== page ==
Jan Serfontein made the most of his opportunity to start for the Springboks in June, writes JON CARDINELLI.
Jan Serfontein is enjoying his rugby again. ‘Times have certainly changed,’ the Springbok centre tells SA Rugby magazine as he reflects on the high of a series win against France and on the many career lows that preceded it.
Serfontein has every reason to smile in the wake of those matches. Not since 2014 has he started at No 12 in three consecutive Tests. Not since 2014 has he enjoyed a run without any niggles or injuries, and not since 2014 has he made such a gargantuan contribution to the national team cause.
‘Jan is the go-to guy in that No 12 position,’ coach Allister Coetzee said after the Boks’ series-clinching victory in the second Test in Durban. ‘His experience has been invaluable. His work rate on attack and defence has been unbelievable. He may have been battling for form and confidence in a struggling Super Rugby side [the Bulls] before this series, but we’ve always known Jan is a fighter.’
Serfontein reveals that he treated every minute of that series as if it were his last in a Bok jersey. Coetzee raised a few eyebrows when he backed Serfontein to start in all three Tests ahead of World Cup winner Frans Steyn. What’s more, Serfontein may not have received an extended opportunity if Damian de Allende and Rohan Janse van Rensburg – who both enjoyed game time at No 12 in 2016 – were fit.
‘It gives you confidence when you have a coach and a group of players who back you wholeheartedly,’ he begins. ‘It was great to have the opportunity to start again. I grew in confidence as the series progressed. That hunger and desire to make a mark never left me, though.
‘Last season was a tough one for me. I was out with a wrist injury and was forced to watch the Boks play on TV. It never crossed my mind that I could be back in the starting side as early as this June. I did promise myself, though, that I would give absolutely everything if I ever got another chance with the Boks. I believe I did that. To be honest, there were times in the recent matches against France when I was completely out on my feet, but I knew I had to keep working and trying to make a difference.’
Coetzee speaks about Serfontein as if the 24-year-old centre will have a key role to play in the Rugby Championship and on the subsequent tour to Europe. The player himself, however, doesn’t believe he has nailed down a starting position just yet.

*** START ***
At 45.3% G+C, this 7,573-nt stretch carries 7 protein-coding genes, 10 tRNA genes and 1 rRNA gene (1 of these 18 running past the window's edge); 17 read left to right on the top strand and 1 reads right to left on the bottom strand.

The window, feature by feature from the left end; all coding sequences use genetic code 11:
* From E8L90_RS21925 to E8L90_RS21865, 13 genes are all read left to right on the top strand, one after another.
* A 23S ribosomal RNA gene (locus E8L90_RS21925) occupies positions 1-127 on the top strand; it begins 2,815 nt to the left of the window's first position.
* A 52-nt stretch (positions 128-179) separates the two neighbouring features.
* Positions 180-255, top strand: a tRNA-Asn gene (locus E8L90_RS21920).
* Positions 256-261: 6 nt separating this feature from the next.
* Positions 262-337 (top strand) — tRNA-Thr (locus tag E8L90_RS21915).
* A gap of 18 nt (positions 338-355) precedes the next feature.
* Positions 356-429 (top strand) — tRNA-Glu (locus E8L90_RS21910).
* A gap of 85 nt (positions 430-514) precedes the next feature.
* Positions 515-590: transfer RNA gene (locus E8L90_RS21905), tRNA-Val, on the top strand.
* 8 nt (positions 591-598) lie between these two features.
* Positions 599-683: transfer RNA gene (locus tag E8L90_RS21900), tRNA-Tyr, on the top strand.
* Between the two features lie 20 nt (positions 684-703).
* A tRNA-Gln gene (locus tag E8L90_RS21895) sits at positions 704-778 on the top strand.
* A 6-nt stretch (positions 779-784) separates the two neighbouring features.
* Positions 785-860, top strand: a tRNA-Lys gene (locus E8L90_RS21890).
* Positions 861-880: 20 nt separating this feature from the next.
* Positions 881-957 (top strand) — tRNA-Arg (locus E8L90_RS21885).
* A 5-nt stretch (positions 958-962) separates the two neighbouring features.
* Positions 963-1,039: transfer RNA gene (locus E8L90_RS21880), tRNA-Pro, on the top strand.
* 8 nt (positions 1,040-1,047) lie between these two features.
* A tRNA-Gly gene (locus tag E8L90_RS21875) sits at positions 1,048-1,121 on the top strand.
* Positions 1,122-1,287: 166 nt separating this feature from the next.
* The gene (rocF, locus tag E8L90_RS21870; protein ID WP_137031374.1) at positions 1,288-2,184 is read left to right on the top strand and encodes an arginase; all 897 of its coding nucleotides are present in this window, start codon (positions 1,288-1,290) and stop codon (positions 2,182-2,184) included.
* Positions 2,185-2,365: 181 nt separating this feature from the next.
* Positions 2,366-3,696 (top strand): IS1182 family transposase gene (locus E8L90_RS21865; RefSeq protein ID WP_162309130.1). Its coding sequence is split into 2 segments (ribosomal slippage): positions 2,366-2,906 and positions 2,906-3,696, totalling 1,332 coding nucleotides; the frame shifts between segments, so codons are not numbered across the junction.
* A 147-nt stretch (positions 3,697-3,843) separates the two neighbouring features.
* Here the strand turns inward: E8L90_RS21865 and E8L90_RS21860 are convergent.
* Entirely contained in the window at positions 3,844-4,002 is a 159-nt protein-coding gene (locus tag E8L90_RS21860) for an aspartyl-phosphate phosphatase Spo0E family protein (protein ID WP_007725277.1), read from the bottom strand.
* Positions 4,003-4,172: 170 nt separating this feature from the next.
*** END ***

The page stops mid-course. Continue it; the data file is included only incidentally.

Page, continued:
When one hears his story, one begins to understand why.
‘In 2015, I had a few small niggles that kept me out for four to five weeks at a time,’ he remembers. ‘As a result, I didn’t play much and that cost me the chance to go to the World Cup. I was playing for the Blue Bulls in the Currie Cup, but I wasn’t in a good space. That was the lowest point of my career. I got a late call-up to the World Cup squad, but only featured from the bench. I got about 40 minutes of game time at that tournament. It was a tough time.’
The retirement of Bok captain and premier inside centre Jean de Villiers appeared to present Serfontein with an opportunity to make the No 12 jersey his own in 2016. He was included in the Bok squad ahead of the three-Test series against Ireland. In the lead-up to the first game, however, a serious wrist injury brought a premature end to his season.
A back strain ruled Serfontein out of the first Super Rugby match of the 2017 season. The Bulls continued to struggle and by April the news of Serfontein’s defection to a French club had been confirmed. He turned down an offer from SA Rugby and the Bulls, to take up a contract with Montpellier and broaden his rugby horizons in Europe.
That decision shouldn’t impact on his selection for the national team. Coetzee himself has clarified that Serfontein will be considered an overseas-based player – and will be subject to SA Rugby’s 30-cap selection policy – only when he officially parts ways with the Bulls in October.
Fitness permitting, Serfontein should add to his 29-cap tally in the Rugby Championship and guarantee his eligibility for Test selection in the years to come.
‘The decision to move to France was made earlier in the year when I didn’t think I’d be involved with the Boks,’ Serfontein admits. ‘Times have certainly changed, though. Playing for the Boks is such a great feeling.
‘I’ve been at the Bulls for six seasons. I felt I needed a change of scenery as well as a new challenge. [Former Scotland coach] Vern Cotter is at Montpellier now. Playing under Vern and alongside so many big names [All Blacks flyhalf Aaron Cruden has also signed for the club] is only going to be good for my rugby. Hopefully I will add another dimension to my game.’
The Boks could benefit from that move in 2017 and in the lead-up to the 2019 World Cup. Serfontein confirms that he still harbours dreams of starting at a global tournament.
‘We did well against France with what was a simple game plan,’ he explains. ‘It was simple, yet effective. What you have to remember is that we were only together for four weeks. We will get better over the course of the year. We’re not where we want to be just yet.
‘Next up is the Rugby Championship, where we will face Australia and New Zealand,’ he adds. ‘They’re the teams you want to measure yourself against. The way things are going at the Boks, I think we stand a good chance against the Wallabies and All Blacks this year.’
– This article first appeared in the July 2017 issue of SA Rugby magazine
Bok coaches in deep denial
Allister Coetzee and Brendan Venter's comments since the Springboks' record 57-0 loss to the All Blacks are as concerning as the performance itself, writes SIMON BORCHARDT.
Five takeaways from past weekend
What we learned from round four of the Rugby Championship, according to CRAIG LEWIS.
Treat the cause, not the symptom
The Springboks’ blowout against the All Blacks on Saturday is simply a microcosm of a far greater problem facing South African rugby, writes CRAIG LEWIS.